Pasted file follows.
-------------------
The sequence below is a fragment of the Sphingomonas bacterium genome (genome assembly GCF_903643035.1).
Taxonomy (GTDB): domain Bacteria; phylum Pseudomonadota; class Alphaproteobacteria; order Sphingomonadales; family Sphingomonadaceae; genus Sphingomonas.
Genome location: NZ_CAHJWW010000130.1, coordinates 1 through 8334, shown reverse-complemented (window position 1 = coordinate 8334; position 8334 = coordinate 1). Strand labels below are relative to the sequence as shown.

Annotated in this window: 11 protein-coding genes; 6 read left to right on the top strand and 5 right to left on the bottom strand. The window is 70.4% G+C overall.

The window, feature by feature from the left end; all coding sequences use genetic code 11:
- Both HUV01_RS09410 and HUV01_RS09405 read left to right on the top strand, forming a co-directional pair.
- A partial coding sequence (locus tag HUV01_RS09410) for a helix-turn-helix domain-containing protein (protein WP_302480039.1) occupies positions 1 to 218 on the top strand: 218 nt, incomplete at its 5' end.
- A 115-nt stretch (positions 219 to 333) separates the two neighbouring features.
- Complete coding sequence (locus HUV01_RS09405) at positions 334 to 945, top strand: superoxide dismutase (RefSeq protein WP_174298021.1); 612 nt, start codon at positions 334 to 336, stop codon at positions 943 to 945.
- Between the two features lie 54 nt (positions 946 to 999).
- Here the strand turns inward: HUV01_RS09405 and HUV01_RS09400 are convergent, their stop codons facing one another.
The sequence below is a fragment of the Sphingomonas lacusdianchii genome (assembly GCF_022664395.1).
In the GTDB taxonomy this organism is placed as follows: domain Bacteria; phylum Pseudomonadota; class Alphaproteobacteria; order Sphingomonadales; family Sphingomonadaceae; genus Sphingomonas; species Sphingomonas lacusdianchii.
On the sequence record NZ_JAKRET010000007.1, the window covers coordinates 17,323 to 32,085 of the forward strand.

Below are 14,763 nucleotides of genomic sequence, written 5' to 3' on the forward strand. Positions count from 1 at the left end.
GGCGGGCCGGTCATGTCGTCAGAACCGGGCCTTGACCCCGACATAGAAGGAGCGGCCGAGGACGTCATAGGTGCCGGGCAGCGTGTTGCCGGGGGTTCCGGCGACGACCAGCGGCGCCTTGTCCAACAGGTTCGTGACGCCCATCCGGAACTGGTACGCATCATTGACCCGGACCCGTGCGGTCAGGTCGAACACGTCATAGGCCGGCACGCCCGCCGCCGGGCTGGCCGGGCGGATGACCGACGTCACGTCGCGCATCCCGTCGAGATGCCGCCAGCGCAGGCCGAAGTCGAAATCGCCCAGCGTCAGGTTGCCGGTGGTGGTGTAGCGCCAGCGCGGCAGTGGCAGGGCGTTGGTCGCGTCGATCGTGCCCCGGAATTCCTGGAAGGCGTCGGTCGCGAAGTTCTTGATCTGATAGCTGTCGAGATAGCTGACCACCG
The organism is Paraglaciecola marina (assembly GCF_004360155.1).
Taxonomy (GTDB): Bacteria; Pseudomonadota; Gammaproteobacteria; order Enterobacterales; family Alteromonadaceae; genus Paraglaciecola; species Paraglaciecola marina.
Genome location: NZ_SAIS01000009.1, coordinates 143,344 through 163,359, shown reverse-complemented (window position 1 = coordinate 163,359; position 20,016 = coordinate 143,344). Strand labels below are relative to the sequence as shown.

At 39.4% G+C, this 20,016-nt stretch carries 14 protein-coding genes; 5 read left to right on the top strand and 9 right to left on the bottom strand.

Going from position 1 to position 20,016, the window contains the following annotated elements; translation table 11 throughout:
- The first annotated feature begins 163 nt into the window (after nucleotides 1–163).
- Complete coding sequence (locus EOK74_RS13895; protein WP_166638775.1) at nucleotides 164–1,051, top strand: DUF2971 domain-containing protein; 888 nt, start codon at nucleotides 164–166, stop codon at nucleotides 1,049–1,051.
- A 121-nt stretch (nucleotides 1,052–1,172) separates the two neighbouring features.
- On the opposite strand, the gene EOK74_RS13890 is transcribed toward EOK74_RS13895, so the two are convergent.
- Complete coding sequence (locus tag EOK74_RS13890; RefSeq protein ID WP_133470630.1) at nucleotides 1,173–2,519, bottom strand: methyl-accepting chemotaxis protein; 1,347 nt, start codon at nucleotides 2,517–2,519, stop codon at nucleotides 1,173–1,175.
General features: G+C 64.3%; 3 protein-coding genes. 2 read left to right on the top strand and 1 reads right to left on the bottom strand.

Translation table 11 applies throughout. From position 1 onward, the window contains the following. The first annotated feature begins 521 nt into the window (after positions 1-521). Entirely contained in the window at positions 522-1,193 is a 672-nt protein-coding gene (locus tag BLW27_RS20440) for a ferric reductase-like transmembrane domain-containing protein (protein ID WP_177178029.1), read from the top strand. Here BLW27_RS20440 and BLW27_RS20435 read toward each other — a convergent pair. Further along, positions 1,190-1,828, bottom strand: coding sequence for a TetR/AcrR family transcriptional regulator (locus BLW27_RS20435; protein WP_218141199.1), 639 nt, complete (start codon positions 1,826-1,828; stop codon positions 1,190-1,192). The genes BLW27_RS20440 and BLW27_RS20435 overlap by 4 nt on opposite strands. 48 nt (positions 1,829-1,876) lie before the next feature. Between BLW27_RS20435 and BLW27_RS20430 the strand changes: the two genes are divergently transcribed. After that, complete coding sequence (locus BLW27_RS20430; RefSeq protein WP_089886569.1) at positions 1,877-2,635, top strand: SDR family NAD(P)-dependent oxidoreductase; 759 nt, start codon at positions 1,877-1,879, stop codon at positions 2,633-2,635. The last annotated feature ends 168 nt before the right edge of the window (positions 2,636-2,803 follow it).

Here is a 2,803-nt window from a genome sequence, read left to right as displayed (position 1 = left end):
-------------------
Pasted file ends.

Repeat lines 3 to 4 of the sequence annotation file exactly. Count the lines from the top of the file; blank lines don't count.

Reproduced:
Genome location: NZ_CAHJWW010000130.1, coordinates 1 through 8334, shown reverse-complemented (window position 1 = coordinate 8334; position 8334 = coordinate 1). Strand labels below are relative to the sequence as shown.

Annotated in this window: 11 protein-coding genes; 6 read left to right on the top strand and 5 right to left on the bottom strand. The window is 70.4% G+C overall.